Sometimes we translators are accused of having an evangelical bias, of altering the translation of a passage to make the New Testament not contradict itself, or artificially conforming a New Testament citation to its Old Testament source.
It is an interesting charge, and is somewhat based on the assumption that the New Testament contradicts itself or that the New Testament authors were not able to quote their Old Testament accurately.
Mark 5:23 provides a good example of the former. This is the famous crux when it comes to inerrancy. Was Jarius’ daughter dead, or almost dead, when her father was speaking with Jesus?
The NASB translates, “My little daughter is at the point of death” (also ESV, NRSV); the NET has, “My little daughter is near death.” However, the CSB has, “My little daughter is dying” (also NIV, NLT). The Greek is ἐσχάτως ἔχει, ἐσχάτως meaning “to being at the very end, finally” (BDAG). The parallel in Luke 8:42 has the imperfect ἀπέθνῃσκεν.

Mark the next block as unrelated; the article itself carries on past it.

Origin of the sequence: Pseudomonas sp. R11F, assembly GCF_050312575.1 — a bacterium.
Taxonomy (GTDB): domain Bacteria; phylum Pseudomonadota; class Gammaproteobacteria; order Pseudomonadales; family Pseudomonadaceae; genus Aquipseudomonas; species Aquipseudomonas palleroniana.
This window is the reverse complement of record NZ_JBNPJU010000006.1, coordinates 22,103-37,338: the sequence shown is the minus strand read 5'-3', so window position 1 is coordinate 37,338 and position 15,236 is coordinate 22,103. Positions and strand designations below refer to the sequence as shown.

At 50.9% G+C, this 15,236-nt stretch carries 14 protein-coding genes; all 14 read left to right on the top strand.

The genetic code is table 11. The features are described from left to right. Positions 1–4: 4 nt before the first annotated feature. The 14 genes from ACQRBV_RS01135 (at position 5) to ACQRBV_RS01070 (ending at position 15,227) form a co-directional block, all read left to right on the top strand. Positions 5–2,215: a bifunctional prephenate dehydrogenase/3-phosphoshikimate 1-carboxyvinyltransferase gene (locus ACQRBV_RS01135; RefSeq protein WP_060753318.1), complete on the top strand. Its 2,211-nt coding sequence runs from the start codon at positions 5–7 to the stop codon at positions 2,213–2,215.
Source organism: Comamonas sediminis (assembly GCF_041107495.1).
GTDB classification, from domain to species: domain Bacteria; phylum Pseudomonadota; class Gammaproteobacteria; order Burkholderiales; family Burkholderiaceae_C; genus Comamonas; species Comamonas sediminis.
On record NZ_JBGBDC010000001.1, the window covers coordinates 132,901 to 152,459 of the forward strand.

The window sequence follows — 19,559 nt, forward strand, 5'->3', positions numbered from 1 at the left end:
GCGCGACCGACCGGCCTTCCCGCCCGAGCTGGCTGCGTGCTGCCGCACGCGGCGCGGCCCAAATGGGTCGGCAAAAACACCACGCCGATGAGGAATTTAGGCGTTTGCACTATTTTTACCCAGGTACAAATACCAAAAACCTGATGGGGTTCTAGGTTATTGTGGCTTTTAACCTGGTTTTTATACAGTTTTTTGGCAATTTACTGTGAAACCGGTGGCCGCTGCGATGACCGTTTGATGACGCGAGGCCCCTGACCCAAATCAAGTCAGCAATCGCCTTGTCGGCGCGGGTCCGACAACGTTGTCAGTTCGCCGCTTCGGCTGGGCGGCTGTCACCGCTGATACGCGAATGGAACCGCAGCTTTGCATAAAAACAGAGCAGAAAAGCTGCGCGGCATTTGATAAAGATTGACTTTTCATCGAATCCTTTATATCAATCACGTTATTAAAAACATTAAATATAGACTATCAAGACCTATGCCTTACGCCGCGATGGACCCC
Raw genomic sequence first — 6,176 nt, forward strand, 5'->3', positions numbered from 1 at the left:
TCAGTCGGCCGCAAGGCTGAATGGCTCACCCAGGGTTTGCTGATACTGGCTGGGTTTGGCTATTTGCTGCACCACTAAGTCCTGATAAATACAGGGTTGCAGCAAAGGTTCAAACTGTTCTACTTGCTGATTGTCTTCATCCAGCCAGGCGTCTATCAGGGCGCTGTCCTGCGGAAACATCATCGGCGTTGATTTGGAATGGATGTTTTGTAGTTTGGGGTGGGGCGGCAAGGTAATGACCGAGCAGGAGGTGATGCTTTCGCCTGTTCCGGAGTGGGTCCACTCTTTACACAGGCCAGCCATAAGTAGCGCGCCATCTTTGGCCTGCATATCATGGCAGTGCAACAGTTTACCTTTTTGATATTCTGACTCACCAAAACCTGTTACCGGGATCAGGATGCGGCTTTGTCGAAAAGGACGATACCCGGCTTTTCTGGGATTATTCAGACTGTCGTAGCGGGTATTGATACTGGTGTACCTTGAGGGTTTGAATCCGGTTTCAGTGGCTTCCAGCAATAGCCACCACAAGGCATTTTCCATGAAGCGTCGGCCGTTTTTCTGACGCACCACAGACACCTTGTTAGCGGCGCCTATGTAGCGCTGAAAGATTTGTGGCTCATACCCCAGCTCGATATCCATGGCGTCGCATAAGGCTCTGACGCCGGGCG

The conflict is that in Matt 9:18 Jarius says, “My daughter has just died” (ἄρτι ἐτελεύτησεν). ἄρτι means “ref. to the immediate past, just (now),” and τελευτάω means “come to an end, die.”